Newhailes Estate lies near the Firth of Forth on the eastern edge of Edinburgh. Now administered by the National Trust for Scotland, Newhailes House, the former home of the Dalrymple family, stands in 80 acres of woodlands and fields. Our President, who joined us on this outing, had recorded bryophytes here for a Bioblitz in 2015. Access to the old walled garden in front of the House was arranged for today through the ranger service.
Our group of seven first looked at some common species growing on and around the former Stables, now the visitor centre and cafe. Newhailes House and its old walled garden then proved productive, with much Rhynchostegiella tenella and a small patch of Hypnum resupinatum on the garden wall, and Dicroweisia cirrata growing on the rotting wood of the external bannisters. We just about managed to avoid standing on the snowdrops.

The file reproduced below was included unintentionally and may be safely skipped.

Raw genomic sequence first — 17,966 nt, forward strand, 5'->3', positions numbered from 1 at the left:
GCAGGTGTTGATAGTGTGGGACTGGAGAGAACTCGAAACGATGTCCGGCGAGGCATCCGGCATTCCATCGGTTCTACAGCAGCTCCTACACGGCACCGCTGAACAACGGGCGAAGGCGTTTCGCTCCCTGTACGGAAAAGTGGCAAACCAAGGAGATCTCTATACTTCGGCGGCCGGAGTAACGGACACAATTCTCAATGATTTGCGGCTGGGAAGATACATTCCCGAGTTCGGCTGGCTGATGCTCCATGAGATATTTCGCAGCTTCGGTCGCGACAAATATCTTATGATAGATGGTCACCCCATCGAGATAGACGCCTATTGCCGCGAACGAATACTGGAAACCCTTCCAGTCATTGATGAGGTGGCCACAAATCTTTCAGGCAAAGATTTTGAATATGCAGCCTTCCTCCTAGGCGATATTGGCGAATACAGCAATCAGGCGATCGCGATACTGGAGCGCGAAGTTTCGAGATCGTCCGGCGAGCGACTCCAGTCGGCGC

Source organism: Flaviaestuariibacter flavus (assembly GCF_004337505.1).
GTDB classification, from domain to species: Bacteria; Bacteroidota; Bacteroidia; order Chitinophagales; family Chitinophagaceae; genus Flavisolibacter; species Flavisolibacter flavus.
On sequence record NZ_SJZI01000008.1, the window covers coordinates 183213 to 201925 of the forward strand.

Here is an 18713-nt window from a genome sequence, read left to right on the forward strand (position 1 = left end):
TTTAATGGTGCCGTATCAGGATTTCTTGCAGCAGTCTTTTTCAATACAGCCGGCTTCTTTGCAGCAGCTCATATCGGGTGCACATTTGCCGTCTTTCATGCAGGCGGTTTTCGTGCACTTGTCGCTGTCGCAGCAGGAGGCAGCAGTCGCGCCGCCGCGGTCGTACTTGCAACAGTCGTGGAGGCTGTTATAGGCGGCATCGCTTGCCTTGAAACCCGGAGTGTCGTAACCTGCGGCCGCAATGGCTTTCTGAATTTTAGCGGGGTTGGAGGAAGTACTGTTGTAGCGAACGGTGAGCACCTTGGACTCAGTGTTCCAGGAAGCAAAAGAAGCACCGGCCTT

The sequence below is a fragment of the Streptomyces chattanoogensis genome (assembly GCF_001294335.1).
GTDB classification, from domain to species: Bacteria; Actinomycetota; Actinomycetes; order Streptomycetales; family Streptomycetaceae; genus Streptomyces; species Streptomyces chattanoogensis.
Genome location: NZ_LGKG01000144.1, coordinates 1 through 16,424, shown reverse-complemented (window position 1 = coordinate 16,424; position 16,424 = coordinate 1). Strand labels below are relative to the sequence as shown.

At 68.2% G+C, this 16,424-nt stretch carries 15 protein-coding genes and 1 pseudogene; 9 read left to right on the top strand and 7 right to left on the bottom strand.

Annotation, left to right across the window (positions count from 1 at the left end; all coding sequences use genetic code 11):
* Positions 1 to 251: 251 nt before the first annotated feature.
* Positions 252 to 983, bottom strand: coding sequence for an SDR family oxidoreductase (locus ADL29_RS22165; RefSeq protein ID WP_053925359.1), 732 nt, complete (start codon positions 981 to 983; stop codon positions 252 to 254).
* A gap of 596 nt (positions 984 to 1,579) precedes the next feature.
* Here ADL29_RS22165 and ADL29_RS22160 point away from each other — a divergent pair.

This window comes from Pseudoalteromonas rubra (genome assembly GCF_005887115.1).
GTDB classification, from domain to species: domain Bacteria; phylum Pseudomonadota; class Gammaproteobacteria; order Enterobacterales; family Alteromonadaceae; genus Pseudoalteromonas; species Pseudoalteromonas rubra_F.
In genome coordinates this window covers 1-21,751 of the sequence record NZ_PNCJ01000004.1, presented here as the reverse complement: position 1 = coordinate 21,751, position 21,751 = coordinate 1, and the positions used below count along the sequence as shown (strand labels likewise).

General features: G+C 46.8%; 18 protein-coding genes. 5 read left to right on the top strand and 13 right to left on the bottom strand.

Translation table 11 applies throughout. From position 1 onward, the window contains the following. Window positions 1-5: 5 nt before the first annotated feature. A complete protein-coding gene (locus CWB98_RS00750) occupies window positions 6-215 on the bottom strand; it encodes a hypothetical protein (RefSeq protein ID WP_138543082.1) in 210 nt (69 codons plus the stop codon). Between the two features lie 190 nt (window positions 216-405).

Despite visiting some mature woodlands, an arable field, and a small burn, the afternoon’s bryophytes were slightly disappointing, perhaps due to a combination of trampling by dogs (we had to make way for an army of pugs and their owners), smothering ivy cover, lack of humidity, and air pollution. However, near the burn Liz collected Microeurhyncium pumilum, a species previously found here by David Chamberlain, and Bryum subapiculatum and B. rubens in the field. We also added Dicranum tauricum and Rhynchostegium confertum, among others, to Liz’s 2015 list, so that around 70 species have now been recorded at Newhailes from these two visits.
Thanks to Elliot Williamson, NTS ranger, for arranging access to the walled garden of Newhailes House.
David Adamson, January 2023Download a list of species recorded